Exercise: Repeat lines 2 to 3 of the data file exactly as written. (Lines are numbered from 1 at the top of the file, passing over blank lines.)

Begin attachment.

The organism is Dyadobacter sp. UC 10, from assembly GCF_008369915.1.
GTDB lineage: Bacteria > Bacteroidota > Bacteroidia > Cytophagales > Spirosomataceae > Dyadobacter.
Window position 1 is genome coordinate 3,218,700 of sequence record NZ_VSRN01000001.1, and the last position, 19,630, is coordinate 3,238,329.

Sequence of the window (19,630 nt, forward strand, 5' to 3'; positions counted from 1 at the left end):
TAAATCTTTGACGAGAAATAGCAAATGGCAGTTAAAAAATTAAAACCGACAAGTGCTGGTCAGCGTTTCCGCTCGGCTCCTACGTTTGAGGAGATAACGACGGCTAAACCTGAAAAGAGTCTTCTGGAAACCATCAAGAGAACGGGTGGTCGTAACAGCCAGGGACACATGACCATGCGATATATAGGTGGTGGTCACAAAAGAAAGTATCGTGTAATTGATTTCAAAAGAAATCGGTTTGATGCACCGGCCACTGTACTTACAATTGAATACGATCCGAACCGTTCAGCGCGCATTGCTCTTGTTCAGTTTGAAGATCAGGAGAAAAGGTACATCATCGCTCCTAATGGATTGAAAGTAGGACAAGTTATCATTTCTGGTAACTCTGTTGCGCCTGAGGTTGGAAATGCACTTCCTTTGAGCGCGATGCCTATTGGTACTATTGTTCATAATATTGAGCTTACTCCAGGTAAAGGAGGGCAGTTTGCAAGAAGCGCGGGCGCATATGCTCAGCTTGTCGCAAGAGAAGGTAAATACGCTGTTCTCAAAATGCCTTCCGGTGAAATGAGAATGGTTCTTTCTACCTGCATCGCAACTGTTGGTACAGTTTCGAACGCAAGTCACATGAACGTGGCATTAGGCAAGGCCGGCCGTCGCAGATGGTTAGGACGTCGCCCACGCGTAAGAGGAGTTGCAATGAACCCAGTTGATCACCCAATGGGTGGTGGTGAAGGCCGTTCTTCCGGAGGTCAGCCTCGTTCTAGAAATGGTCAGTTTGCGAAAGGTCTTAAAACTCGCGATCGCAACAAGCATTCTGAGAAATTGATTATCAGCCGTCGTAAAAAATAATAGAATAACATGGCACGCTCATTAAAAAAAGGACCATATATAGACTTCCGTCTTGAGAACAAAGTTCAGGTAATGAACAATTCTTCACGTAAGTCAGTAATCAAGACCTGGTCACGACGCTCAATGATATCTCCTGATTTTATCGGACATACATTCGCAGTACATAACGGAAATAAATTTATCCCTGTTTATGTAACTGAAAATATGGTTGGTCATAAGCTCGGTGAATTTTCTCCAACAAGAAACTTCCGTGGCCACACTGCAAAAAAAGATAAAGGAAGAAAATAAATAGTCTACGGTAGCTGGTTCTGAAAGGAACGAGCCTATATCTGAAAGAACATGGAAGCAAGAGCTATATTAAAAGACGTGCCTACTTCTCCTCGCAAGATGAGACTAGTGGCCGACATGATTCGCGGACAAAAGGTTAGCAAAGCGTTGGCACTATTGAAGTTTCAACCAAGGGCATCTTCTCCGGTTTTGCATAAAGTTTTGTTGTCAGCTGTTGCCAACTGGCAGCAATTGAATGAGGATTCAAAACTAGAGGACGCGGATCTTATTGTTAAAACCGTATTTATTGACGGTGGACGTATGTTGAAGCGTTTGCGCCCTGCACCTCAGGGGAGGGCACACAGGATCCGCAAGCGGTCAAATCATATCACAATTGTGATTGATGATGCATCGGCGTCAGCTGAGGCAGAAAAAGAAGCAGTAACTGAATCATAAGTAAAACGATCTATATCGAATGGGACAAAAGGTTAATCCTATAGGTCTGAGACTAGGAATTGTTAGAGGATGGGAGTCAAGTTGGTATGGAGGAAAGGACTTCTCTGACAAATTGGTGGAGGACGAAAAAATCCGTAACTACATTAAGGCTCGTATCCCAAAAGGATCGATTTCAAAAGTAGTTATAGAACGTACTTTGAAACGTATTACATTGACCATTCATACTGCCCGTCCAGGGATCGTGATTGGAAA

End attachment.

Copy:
GTDB lineage: Bacteria > Bacteroidota > Bacteroidia > Cytophagales > Spirosomataceae > Dyadobacter.
Window position 1 is genome coordinate 3,218,700 of sequence record NZ_VSRN01000001.1, and the last position, 19,630, is coordinate 3,238,329.